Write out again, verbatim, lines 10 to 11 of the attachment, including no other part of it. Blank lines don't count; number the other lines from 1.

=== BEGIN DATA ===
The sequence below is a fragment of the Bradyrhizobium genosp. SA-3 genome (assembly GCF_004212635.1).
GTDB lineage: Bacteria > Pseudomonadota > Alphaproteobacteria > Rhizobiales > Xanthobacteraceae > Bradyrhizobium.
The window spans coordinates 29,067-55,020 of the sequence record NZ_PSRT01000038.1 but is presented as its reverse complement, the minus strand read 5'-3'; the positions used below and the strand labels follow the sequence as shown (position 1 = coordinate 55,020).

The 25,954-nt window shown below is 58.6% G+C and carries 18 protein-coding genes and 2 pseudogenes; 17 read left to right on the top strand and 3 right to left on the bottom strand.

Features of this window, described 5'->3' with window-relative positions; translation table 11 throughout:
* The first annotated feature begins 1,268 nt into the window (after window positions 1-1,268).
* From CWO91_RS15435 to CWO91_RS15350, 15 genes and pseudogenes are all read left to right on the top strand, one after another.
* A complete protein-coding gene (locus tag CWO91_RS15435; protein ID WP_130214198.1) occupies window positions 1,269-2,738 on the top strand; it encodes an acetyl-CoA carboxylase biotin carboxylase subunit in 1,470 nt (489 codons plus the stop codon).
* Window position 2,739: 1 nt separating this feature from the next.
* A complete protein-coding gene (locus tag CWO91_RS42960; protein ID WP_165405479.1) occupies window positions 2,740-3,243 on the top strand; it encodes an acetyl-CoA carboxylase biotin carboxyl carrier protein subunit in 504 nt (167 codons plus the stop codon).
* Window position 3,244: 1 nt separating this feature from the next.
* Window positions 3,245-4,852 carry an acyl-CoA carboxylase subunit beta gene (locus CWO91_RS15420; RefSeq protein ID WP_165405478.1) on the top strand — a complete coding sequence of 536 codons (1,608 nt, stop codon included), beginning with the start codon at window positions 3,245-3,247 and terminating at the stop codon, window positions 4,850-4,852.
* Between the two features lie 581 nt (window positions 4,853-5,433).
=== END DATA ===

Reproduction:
* A complete protein-coding gene (locus tag CWO91_RS42960; protein ID WP_165405479.1) occupies window positions 2,740-3,243 on the top strand; it encodes an acetyl-CoA carboxylase biotin carboxyl carrier protein subunit in 504 nt (167 codons plus the stop codon).
* Window position 3,244: 1 nt separating this feature from the next.